Despite the media attention Estonia has received regarding money laundering, it does not significantly differ from other countries as there have been money laundering cases in banks in every country, the new head of the money laundering data bureau Matis Mäeker said.
"Different cases are looked into in the European Union. Danske Bank's Estonian branch's case was one of the first ones and it's often used for stating that we have problems," Mäeker said on Vikerraadio on Monday. "But when reading the international media, there is no European Union member state in which banks have not been related to a money laundering scandals."
Mäeker mentioned the Netherlands as the latest example after a bank was fined €500 million. Several years ago, banks in the UK were fined. The money laundering data bureau in the U.S. recently revealed the banks that had been associated with money laundering.
"This is not specific to Estonia. We are used to reading the Estonian media, which brings such cases to the public, but it's nothing different," Mäeker emphasized.
He also said that in 2015, the percentage of non-residents in Estonian banks was 20 percent and 8 percent of them came from outside the European Union, now, the numbers have decreased to 10 and 1 percent.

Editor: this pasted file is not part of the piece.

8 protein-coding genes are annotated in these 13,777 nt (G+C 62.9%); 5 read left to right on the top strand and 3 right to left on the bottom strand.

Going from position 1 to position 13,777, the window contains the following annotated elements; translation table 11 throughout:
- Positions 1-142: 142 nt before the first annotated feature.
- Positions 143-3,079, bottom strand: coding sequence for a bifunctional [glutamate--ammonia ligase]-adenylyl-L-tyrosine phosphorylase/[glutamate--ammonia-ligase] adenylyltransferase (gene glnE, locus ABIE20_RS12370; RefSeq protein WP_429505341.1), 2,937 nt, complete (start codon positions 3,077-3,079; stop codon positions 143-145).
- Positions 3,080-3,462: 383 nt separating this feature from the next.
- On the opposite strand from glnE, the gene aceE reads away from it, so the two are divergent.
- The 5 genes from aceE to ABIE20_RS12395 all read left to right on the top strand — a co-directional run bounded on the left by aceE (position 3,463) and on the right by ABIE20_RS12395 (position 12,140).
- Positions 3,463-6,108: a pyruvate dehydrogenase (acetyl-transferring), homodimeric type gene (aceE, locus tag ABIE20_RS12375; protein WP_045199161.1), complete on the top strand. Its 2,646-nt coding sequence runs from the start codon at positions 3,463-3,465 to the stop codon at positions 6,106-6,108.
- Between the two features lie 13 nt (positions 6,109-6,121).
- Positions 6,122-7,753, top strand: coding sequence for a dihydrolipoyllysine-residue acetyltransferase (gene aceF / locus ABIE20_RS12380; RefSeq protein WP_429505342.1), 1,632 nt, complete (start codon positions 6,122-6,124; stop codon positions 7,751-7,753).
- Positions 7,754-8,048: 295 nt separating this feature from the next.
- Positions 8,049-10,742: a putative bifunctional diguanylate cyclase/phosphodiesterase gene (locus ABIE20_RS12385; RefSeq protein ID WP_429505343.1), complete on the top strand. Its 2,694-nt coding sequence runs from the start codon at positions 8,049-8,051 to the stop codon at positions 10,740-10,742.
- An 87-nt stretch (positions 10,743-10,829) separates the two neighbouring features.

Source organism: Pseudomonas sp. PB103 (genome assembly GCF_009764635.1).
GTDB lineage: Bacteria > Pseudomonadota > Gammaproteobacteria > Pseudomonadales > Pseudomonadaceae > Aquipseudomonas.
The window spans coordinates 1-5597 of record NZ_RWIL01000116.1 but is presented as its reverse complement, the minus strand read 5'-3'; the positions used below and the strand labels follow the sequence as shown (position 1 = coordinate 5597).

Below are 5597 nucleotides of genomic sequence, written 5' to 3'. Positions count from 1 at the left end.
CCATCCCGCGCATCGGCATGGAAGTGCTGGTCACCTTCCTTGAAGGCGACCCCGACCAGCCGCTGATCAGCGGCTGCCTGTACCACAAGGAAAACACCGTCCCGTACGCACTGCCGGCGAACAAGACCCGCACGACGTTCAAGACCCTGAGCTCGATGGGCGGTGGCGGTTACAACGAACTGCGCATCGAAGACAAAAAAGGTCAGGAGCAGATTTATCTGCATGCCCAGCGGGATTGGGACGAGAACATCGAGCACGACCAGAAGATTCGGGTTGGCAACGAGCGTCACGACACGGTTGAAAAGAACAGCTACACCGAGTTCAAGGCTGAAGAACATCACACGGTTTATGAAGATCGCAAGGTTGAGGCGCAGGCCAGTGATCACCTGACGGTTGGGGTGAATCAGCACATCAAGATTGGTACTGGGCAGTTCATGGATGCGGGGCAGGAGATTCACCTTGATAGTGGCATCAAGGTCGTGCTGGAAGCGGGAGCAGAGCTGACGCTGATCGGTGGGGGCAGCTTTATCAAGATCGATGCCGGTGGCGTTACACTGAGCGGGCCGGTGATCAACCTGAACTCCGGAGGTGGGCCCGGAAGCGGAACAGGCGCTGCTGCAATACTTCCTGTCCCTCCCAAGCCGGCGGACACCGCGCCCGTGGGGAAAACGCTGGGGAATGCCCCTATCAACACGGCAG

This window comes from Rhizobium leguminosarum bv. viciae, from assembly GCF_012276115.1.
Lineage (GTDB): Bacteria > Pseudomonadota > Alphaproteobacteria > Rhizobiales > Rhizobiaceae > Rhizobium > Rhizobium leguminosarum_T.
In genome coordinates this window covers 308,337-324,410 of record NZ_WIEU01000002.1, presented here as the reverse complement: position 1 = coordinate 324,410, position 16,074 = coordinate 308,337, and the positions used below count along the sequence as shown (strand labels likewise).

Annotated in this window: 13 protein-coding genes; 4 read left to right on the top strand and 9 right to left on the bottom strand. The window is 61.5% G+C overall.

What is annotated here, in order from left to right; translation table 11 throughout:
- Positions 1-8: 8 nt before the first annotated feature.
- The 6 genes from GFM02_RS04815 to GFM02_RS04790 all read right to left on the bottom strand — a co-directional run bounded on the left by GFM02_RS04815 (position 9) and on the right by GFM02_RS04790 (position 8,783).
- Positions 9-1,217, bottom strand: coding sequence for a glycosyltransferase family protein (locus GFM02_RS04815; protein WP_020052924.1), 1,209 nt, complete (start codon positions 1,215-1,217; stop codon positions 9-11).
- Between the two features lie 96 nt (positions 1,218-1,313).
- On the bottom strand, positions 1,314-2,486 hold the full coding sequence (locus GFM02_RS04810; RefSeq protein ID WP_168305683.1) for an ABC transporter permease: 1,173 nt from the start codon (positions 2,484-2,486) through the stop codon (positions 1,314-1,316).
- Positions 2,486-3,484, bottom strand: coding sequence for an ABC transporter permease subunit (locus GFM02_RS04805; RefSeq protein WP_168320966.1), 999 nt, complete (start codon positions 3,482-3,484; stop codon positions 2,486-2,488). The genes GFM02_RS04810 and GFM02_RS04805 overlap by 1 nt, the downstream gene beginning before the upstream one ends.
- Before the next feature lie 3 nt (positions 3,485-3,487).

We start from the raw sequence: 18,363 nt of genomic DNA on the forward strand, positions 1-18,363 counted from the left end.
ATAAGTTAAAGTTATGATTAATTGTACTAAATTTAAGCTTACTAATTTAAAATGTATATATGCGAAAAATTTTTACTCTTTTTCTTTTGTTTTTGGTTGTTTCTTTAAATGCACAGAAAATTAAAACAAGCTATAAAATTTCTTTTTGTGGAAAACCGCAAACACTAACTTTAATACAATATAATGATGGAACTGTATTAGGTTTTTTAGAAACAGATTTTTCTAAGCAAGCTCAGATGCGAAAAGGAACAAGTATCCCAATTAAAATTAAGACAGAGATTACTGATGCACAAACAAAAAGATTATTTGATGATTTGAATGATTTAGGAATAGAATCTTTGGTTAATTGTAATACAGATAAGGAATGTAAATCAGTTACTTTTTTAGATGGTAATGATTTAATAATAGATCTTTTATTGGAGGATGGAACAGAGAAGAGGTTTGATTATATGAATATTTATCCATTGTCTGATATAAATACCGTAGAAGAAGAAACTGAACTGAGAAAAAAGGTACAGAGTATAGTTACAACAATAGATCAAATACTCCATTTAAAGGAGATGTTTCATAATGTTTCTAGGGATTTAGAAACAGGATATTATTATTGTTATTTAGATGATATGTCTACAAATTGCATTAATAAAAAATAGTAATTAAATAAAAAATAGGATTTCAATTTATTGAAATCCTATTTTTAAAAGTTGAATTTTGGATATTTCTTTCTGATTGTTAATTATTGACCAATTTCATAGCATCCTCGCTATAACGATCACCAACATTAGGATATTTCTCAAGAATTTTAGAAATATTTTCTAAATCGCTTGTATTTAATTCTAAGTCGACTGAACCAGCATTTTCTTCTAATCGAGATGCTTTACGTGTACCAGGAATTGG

Mäeker confirmed that Estonians are considered experts in the field and are invited to speak at conferences on the subject.
He also said that the fight against money laundering has become increasingly important, as international crime has become so complex that it is very difficult to detect.
Mäeker also pointed out that since criminals use computers and special algorithms to launder money, he is also trying to use the same tools in his own office to investigate these crimes.
The government appointed Mäeker, who has worked for the Financial Supervision Authority for the last 10 years, as the new head of the bureau on Thursday. He will take up his new position on June 14.
Editor: Roberta Vaino